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Your Doctor's Drug Problem
By Arnold S. Relman

The rising cost of prescription drugs are driving the current debate about medicare reform. Yet Republicans and Democrats alike may be unaware of a primary reason for this inflation: doctors are taught about drugs by agents of the pharmaceutical industry, which works hard to persuade them to select the newest and most expensive medications even in the absence of scientific evidence that they are any better than older, less costly ones.

Despite the increase in direct-to-consumer advertising, patients still rely on their doctors to choose which prescription drugs, if any, they should take. But what few of them know is that often their doctor's judgment is influenced by the companies that sell the drugs. Most medical practitioners nowadays learn which drugs to use, and how to use them, mainly from researchers paid for by the companies selling the drugs being discussed, and most of their talks emphasize the medical benefits of those drugs. Some of this information is useful, but much of it is simply marketing disguised as education.

Of course, the companies sponsoring continuing medical education programs deny that sales promotion is their intent. They say they merely want to help "educate" doctors by giving financial and technical help to the institutions offering the programs.

To its shame, the medical educational establishment tolerates this state of affairs. Medical schools, professional associations and hospitals that offer continuing education programs accept grants from the pharmaceutical industry and frequently allow the industry to suggest topics and speakers and help with preparation of the programs. They are reluctant to do anything that would jeopardize the industry's support.

As for the doctors attending these industry sponsored educational programs, they like the slick presentations, which often use industry supplied teaching materials. They also like the low or nonexistent fees, the free food, and the numerous small gifts given out at the commercial exhibits that often accompany big education events. And naturally they are confident that their own independence is wholly unaffected by all of this although surveys reveal that they are less sanguine about other doctors' ability to resist industry's blandishments.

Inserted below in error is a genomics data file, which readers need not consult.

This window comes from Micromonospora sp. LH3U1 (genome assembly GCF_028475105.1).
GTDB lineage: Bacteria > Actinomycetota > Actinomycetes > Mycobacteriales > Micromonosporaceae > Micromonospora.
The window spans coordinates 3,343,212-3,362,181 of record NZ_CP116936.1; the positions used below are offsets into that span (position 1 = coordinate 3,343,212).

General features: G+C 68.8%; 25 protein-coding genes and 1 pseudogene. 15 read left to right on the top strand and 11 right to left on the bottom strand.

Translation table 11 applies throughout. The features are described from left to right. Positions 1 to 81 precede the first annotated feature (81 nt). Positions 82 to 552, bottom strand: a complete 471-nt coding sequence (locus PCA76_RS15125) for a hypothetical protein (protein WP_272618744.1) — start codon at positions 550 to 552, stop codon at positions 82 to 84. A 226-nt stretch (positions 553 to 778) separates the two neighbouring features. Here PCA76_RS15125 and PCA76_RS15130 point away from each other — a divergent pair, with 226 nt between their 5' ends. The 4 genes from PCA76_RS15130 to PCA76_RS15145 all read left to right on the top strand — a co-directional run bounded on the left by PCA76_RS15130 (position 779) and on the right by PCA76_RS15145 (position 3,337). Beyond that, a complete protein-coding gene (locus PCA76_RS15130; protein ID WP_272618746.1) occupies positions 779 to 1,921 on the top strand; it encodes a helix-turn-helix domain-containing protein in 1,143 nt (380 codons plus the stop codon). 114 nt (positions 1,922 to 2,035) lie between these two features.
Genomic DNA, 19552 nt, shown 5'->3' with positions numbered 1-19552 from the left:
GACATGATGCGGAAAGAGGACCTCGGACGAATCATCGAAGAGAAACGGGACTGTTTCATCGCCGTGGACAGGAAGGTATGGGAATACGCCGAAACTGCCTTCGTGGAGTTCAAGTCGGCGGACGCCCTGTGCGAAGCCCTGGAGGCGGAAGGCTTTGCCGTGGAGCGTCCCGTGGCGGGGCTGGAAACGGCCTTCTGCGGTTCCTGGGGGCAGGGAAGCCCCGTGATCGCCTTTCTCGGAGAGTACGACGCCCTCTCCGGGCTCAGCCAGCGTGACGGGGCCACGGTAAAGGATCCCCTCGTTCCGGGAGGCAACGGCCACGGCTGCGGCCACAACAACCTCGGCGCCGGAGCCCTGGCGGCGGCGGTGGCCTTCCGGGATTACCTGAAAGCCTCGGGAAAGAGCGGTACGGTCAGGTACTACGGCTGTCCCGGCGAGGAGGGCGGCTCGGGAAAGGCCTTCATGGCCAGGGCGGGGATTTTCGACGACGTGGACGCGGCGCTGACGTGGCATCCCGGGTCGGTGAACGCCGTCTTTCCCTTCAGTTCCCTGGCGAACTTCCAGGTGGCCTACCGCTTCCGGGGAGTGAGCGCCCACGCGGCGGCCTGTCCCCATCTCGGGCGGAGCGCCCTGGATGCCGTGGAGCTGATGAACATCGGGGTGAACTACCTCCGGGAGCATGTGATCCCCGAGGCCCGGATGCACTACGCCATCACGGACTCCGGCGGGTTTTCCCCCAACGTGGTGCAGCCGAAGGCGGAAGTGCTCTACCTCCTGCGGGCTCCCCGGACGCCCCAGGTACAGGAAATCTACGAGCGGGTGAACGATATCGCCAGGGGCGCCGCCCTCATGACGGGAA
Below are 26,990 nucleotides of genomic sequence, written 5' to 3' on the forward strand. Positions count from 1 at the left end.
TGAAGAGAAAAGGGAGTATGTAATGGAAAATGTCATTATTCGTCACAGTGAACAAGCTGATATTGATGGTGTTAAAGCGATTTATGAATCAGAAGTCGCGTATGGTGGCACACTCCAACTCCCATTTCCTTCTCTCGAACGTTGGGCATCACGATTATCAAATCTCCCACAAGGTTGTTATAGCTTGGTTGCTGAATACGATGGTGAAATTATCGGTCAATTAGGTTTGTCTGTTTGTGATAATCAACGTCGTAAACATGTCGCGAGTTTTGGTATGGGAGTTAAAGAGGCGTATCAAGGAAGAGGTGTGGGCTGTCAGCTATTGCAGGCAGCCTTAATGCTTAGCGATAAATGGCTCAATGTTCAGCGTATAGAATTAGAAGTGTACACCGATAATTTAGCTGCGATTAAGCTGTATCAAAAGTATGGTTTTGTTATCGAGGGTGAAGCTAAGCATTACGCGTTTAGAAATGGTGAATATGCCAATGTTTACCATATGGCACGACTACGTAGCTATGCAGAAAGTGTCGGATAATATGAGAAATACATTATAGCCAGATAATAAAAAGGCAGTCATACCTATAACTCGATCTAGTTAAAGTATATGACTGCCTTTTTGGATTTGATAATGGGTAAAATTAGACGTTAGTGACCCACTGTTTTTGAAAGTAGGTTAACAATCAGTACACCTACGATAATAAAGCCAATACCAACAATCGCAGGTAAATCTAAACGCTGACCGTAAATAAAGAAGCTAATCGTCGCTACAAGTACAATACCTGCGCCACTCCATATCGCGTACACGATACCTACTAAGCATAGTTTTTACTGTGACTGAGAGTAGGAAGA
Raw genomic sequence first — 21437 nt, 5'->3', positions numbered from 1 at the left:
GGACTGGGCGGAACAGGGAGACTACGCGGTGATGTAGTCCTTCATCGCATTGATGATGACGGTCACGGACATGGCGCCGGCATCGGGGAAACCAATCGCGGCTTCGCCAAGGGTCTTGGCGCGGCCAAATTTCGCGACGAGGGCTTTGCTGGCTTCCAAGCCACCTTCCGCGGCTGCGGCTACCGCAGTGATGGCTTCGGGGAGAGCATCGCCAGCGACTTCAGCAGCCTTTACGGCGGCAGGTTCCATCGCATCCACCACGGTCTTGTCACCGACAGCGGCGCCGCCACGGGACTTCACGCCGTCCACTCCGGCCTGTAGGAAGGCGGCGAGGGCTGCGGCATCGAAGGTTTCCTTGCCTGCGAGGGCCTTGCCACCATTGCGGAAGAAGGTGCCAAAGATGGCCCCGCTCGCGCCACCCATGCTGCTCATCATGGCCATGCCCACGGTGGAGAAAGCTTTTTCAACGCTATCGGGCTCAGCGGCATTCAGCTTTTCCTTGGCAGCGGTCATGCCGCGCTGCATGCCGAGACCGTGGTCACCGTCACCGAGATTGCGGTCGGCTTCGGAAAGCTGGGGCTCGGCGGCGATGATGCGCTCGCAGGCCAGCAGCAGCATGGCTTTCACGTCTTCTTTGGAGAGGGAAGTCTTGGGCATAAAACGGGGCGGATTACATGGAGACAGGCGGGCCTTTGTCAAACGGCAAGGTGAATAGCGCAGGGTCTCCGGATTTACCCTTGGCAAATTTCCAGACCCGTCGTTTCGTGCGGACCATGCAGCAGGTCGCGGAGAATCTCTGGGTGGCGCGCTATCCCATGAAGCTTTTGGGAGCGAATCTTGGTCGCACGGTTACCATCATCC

But the companies providing the support wouldn't pour money into education unless they were confident of a return on their investment. And there is evidence that industry-sponsored programs increase the writing of prescriptions for the sponsor's products.

In this way, doctors are led to believe that new and expensive drugs are much better than older and less costly generic drugs. Sometimes this is true, but not nearly as often as the pharmaceutical industry wants doctors to think. That's why it spends so much money on helping with the "education" of doctors.

So it is not merely that the pharmaceutical industry is using doctors to sell its products. Medical schools and other educational institutions are not teaching doctors how to use drugs wisely and conservatively. Until they insist that the pharmaceutical industry stick to its own business (which can include advertising but not education), we are unlikely to get the help we need from our doctors in controlling runaway drug expenditures.

Reprinted from the New York Times. Arnold S. Relman, professor emeritus at Harvard Medical School, is former editor The England Journal of Medicine.

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